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Tax data submitted by online platforms may be misleading, warns ICAEW


Published: 26 Oct 2021 Update History

Proposals to require digital marketplaces to report sellers’ incomes to HMRC could impose significant burdens, according to ICAEW. The plans highlight the complexity of compiling accurate data and the need for broader tax reforms.

In the Spring Budget 2021, the Chancellor confirmed that the UK would be adopting the OECD’s reporting rules for digital platforms, which require websites and apps providing online sales platforms to report the incomes of sellers to the relevant tax authorities.

The UK has been the first country to set out how it may implement the OECD’s requirements, with HMRC launching a consultation on 30 July.

ICAEW is supportive of the proposals in principle but, as so often in tax, the application of the rules raises many concerns and could lead to considerable burdens being imposed.

After examining the proposals, ICAEW’s Tax Faculty has raised concerns about the level of responsibility being placed on digital marketplaces and reiterated its calls for a single tax identifier and that for these proposals to work the UK would need to change the tax year end from 5 April to 31 December.

“We are concerned overall that a burden is being placed on platform operators that they are unlikely to be qualified to deal with,” the faculty writes. “For example, asking operators to determine the residence status of sellers or providing sellers with guidance on their tax obligations will inevitably lead to mistakes and misleading information being given.”

It concludes: “HMRC must take primary responsibility for management of the UK taxation system and not rely on unqualified third parties to do this for them."

Data relevance and accuracy

The OECD rules cover income related to the sale of goods and personal services (such as food delivery, freelance clerical work and taxis), as well as the rental of accommodation and transport.

Under the rules, digital marketplaces must report income arising in a calendar year to HMRC and the sellers on 31 January following the year end. In ICAEW REP 103/21, ICAEW argues that for income arising from 1 January until the end of the tax year (5 April), reporting that on 31 January the following year will be too late for UK sellers to check against their tax returns as that is the date by which they must be filed.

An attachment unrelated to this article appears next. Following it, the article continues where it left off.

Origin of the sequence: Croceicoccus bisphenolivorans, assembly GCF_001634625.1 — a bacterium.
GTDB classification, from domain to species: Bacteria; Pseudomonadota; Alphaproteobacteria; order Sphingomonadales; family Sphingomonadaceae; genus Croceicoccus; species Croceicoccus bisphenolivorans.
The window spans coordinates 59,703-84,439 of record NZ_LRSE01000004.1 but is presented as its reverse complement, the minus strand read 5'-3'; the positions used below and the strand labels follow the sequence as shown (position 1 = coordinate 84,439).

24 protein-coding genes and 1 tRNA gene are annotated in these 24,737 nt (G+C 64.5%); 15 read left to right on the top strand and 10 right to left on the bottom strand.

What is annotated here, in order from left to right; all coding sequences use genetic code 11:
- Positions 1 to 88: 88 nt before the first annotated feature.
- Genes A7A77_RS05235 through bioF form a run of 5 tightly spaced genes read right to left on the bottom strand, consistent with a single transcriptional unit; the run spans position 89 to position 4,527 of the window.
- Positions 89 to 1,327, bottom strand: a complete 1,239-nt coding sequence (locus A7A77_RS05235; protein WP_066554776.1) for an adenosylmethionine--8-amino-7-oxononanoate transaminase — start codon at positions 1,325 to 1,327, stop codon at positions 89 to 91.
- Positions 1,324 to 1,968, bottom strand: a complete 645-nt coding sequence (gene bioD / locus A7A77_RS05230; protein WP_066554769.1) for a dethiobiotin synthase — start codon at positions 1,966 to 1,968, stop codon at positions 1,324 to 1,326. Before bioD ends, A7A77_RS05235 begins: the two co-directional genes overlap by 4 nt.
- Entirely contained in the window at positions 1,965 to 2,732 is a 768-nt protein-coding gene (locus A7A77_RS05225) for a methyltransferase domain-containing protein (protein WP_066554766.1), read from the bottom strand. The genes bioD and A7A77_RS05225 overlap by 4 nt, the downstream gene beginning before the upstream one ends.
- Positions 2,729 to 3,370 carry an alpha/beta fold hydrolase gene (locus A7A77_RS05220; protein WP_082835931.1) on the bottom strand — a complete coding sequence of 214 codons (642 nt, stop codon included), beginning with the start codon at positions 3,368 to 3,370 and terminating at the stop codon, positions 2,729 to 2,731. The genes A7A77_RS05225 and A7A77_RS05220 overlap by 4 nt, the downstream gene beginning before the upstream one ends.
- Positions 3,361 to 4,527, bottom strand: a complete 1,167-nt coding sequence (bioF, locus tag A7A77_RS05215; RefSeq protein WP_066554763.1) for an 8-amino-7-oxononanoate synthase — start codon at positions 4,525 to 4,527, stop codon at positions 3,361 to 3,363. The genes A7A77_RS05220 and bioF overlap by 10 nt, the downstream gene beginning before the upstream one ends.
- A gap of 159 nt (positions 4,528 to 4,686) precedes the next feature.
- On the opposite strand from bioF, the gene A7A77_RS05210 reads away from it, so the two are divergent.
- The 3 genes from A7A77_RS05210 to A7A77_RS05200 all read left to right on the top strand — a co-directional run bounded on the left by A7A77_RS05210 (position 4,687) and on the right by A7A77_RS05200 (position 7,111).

It states: “While the proposed regime will help to make data more readily available to sellers and tax authorities alike, we are concerned that the timing of that data may not be entirely compatible with helping either party to manage their respective responsibilities.”

The faculty also raise concerns over the complexity of reporting accurate sales income data, highlighting that often such income is received at a different time to when the goods are delivered or the service is performed. Furthermore, in retail and in the holiday rental sector refunds are commonplace.

“This means that there may be mismatches across different quarters or even different tax years which could cause tax authorities to raise unnecessary enquiries when the information they receive does not match up with that reported in sellers returns,” it warns.

Easing the burden

The OECD proposes an exclusion from reporting for platforms with sales below €1m. The faculty urges that, at least initially, this exclusion should be increased to €5m, arguing that the €1m limit is likely to impose disproportionate compliance burdens on smaller platforms.

It also recommends that the exemptions for reporting on individual sellers are also increased. The consultation sets out that reporting would only be required for those that complete 30 sales totalling €2,000 per year. ICAEW suggests this is increased to 100 sales and €10,000 per year.

In REP 103/21, the faculty also highlights concerns over digital platforms ability to accurately identify the residence of sellers, the need for data to be supplied in homogenous formats (this is particularly important for sellers using multiple platforms) and the importance of ensuring income for jointly-owned properties is accurately attributed.

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